149. The case for an Electoral Commission was the
central thrust of the evidence submitted by Dr Butler. He argued
that there should be a "permanent independent commission,
not only to oversee all aspects of electoral administration, but
also to suggest reforms whenever they are needed". He felt
that there "has been a dangerous ad hoc approach to
the manifold electoral problems inherent in the present government's
reforming programme" and went on to state that "Experience
in other countries, notably Australia and India, has shown the
value of a permanent body in charge of electoral matters ... [and
that] independent electoral commissions have proved effective
in insulating procedures from partisan intervention and have helped
to preserve confidence in the democratic process".
Professor Blackburn took a similar line, calling the issue of
establishing a commission the "largest issue of reform facing
electoral administration" and suggesting that such independent
commissions, with a range of responsibilities, were viewed in
western countries where they existed "as being essential
bulwarks in the democratic process".
He laid emphasis on the way in which the "review of our election
law and administration needs to be a continuous, on-going exercise,
not least because of the now rapidly changing social and technological
environment in which elections and electioneering are conducted".
150. Both Dr Butler and Professor Blackburn argued
that a commission should have a wide remit to look at all aspects
of the electoral process. Indeed the sheer number of issues which
a commission might address formed one of the arguments for an
electoral commission. The list included not only the issues discussed
in this Reportways of encouraging turnout, the registration
system, voting mechanisms, the franchise, fraud, candidatesbut
a wide range of other even more important issues: the voting system,
rules governing referendums, operation of any new rules on party
funding and party expenditure (at national and local level) emanating
from the Neill Committee, constituency boundaries, the broadcasting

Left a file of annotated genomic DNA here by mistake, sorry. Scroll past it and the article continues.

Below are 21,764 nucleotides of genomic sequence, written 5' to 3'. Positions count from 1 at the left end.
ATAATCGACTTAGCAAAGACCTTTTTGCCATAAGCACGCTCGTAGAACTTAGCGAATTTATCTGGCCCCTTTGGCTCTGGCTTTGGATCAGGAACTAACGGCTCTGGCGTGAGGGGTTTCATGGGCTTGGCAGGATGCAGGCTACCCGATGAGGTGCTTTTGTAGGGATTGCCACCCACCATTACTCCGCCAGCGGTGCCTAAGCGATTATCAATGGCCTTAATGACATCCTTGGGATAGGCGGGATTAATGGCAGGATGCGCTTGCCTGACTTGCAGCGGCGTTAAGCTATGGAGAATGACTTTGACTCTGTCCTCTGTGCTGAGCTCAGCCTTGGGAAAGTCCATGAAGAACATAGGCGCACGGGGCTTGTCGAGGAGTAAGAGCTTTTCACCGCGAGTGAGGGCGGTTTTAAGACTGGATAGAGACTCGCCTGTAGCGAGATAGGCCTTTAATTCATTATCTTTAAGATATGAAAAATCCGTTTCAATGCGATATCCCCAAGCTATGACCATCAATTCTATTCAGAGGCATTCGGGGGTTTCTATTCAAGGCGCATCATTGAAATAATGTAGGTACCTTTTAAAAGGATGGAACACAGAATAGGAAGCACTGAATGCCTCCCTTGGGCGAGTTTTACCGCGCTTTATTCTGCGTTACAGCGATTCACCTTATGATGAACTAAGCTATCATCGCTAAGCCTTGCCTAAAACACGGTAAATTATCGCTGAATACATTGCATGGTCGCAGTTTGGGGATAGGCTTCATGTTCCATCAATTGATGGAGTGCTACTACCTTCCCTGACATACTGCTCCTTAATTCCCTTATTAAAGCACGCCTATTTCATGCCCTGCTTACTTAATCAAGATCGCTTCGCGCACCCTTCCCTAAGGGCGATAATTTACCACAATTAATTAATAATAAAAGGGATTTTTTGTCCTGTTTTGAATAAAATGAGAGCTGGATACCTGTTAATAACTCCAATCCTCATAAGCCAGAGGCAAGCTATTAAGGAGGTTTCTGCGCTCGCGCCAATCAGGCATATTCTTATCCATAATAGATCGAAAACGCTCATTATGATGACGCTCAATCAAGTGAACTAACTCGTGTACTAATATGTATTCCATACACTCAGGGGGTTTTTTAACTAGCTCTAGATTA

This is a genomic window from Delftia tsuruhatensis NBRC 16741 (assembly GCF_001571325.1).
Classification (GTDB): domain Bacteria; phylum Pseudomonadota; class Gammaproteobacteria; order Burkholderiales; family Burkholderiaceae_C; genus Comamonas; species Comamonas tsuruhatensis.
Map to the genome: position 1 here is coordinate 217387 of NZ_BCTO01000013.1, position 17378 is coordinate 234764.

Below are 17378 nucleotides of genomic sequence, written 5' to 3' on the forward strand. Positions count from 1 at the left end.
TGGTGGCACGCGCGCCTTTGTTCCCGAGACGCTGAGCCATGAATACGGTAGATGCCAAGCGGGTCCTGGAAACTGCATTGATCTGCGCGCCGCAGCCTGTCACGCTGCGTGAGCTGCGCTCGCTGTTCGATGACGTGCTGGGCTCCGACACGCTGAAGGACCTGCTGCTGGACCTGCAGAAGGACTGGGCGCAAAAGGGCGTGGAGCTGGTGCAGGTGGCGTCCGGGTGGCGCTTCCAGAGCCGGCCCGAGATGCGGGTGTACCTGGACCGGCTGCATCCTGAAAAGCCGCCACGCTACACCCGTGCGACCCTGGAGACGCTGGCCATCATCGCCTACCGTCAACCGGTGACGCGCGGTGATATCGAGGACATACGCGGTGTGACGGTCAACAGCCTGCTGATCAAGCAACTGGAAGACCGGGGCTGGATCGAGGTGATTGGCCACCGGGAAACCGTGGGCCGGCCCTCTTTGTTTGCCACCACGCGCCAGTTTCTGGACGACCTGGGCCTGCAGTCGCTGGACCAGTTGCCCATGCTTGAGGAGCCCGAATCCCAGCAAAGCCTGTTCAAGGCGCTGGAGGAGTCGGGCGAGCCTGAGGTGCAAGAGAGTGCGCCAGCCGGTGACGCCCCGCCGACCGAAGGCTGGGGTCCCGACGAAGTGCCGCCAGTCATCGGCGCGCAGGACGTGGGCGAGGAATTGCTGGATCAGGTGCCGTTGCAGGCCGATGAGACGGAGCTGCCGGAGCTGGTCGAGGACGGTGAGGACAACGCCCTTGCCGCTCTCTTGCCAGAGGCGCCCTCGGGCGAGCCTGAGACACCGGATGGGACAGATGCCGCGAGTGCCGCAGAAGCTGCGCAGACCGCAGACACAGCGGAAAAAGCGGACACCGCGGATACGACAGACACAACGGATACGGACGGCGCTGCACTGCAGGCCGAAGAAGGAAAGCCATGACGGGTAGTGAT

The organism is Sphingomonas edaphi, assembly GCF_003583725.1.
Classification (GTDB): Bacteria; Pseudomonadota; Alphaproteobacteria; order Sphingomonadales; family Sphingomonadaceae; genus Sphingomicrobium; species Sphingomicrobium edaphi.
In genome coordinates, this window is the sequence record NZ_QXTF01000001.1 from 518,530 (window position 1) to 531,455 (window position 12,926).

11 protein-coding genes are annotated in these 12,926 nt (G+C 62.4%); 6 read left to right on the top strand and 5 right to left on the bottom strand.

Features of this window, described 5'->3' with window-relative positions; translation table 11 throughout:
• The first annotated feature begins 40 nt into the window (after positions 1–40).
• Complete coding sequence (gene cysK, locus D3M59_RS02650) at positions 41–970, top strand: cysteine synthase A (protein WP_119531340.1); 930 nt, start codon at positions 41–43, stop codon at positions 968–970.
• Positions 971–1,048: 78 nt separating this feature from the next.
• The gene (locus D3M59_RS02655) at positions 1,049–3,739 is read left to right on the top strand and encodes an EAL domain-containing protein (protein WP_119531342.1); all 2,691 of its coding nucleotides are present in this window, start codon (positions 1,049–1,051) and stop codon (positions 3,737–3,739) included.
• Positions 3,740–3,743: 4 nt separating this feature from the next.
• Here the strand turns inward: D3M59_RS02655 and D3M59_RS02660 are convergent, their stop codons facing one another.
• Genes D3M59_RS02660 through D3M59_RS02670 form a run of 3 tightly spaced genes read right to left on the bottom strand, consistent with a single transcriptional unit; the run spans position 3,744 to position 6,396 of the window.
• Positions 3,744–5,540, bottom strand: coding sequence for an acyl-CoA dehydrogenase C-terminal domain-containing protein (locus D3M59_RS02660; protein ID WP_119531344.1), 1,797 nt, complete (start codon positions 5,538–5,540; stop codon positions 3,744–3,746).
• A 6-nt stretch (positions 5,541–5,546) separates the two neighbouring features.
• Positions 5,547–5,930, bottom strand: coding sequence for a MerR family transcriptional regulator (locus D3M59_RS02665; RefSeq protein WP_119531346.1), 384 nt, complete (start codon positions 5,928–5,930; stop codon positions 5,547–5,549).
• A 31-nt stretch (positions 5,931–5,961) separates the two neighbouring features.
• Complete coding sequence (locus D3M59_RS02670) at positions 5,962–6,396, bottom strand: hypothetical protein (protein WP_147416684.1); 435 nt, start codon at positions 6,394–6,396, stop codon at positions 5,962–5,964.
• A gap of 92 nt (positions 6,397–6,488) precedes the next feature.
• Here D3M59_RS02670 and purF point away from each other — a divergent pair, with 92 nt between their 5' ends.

rules and so on. Bringing all these issues together within the
responsibilities of one body would, it was suggested, reduce any
risk of improper influence on the process for the advantage of
individual parties and ensure that issues were continually kept
under review. It could also allow a more coherent view to be taken
of the electoral process as a whole, since these issues were at
present looked at by a variety of different bodies (such as national
and local government, the House of Commons itself, the Boundary
Commissions and the broadcasting authorities). Professor Denver
also supported the establishment of a commission, noting that
in addition to the other roles mentioned above it would have a
useful role in compiling definitive statistics on electoral developments.
151. The Association of Electoral Administrators
supported an electoral commission, listing ten functions for which
it might have responsibility.
The Association of Council Secretaries and Solicitors said there
was a "need for a body at arm's length from government charged
with responsibility for overseeing the conduct of electoral matters
and for making recommendations on changes to electoral law".
152. The Labour Party's submission, in line with
the conclusions of the Plant Report, also supported the establishment
of an electoral commission, proposing a wide remit for it.
Mr Gardner, in amplification of this, stated that "At the
moment we have no body which acts to promote democracy and promote
civic education. We have no body which lays down minimum standards